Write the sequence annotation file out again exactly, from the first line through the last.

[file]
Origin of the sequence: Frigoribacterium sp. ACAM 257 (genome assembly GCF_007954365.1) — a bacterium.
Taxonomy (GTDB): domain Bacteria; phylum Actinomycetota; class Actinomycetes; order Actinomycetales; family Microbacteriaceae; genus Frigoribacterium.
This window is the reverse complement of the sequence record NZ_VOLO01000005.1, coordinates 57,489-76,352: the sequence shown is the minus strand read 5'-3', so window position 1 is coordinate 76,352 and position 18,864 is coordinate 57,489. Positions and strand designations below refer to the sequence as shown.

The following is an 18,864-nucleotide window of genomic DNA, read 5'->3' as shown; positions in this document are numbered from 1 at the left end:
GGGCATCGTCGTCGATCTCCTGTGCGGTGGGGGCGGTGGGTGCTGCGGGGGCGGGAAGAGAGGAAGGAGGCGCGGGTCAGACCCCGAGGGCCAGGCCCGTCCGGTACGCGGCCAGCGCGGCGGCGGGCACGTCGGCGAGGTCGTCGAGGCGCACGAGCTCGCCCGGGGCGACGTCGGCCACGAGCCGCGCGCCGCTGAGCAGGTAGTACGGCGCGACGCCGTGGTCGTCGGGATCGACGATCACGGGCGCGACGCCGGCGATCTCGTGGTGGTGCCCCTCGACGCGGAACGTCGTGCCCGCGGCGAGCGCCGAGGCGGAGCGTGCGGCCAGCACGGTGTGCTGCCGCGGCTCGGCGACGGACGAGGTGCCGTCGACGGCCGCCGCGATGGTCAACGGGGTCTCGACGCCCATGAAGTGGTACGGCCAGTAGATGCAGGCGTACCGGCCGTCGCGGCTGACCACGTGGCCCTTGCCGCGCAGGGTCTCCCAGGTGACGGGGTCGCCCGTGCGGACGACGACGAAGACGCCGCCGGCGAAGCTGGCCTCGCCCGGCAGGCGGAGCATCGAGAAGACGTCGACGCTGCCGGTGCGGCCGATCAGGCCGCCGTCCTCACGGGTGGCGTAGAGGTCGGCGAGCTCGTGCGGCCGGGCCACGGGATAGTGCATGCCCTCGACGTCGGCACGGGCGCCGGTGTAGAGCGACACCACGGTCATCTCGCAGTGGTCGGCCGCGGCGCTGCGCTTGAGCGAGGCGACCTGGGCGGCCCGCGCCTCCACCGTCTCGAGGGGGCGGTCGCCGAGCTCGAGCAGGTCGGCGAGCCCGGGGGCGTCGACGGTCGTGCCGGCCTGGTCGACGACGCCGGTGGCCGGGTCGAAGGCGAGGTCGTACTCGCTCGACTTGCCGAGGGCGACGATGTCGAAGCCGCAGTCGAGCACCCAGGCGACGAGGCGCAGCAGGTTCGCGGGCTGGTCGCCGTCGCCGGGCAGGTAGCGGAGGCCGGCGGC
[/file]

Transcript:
Origin of the sequence: Frigoribacterium sp. ACAM 257 (genome assembly GCF_007954365.1) — a bacterium.
Taxonomy (GTDB): domain Bacteria; phylum Actinomycetota; class Actinomycetes; order Actinomycetales; family Microbacteriaceae; genus Frigoribacterium.
This window is the reverse complement of the sequence record NZ_VOLO01000005.1, coordinates 57,489-76,352: the sequence shown is the minus strand read 5'-3', so window position 1 is coordinate 76,352 and position 18,864 is coordinate 57,489. Positions and strand designations below refer to the sequence as shown.

The following is an 18,864-nucleotide window of genomic DNA, read 5'->3' as shown; positions in this document are numbered from 1 at the left end:
GGGCATCGTCGTCGATCTCCTGTGCGGTGGGGGCGGTGGGTGCTGCGGGGGCGGGAAGAGAGGAAGGAGGCGCGGGTCAGACCCCGAGGGCCAGGCCCGTCCGGTACGCGGCCAGCGCGGCGGCGGGCACGTCGGCGAGGTCGTCGAGGCGCACGAGCTCGCCCGGGGCGACGTCGGCCACGAGCCGCGCGCCGCTGAGCAGGTAGTACGGCGCGACGCCGTGGTCGTCGGGATCGACGATCACGGGCGCGACGCCGGCGATCTCGTGGTGGTGCCCCTCGACGCGGAACGTCGTGCCCGCGGCGAGCGCCGAGGCGGAGCGTGCGGCCAGCACGGTGTGCTGCCGCGGCTCGGCGACGGACGAGGTGCCGTCGACGGCCGCCGCGATGGTCAACGGGGTCTCGACGCCCATGAAGTGGTACGGCCAGTAGATGCAGGCGTACCGGCCGTCGCGGCTGACCACGTGGCCCTTGCCGCGCAGGGTCTCCCAGGTGACGGGGTCGCCCGTGCGGACGACGACGAAGACGCCGCCGGCGAAGCTGGCCTCGCCCGGCAGGCGGAGCATCGAGAAGACGTCGACGCTGCCGGTGCGGCCGATCAGGCCGCCGTCCTCACGGGTGGCGTAGAGGTCGGCGAGCTCGTGCGGCCGGGCCACGGGATAGTGCATGCCCTCGACGTCGGCACGGGCGCCGGTGTAGAGCGACACCACGGTCATCTCGCAGTGGTCGGCCGCGGCGCTGCGCTTGAGCGAGGCGACCTGGGCGGCCCGCGCCTCCACCGTCTCGAGGGGGCGGTCGCCGAGCTCGAGCAGGTCGGCGAGCCCGGGGGCGTCGACGGTCGTGCCGGCCTGGTCGACGACGCCGGTGGCCGGGTCGAAGGCGAGGTCGTACTCGCTCGACTTGCCGAGGGCGACGATGTCGAAGCCGCAGTCGAGCACCCAGGCGACGAGGCGCAGCAGGTTCGCGGGCTGGTCGCCGTCGCCGGGCAGGTAGCGGAGGCCGGCGGC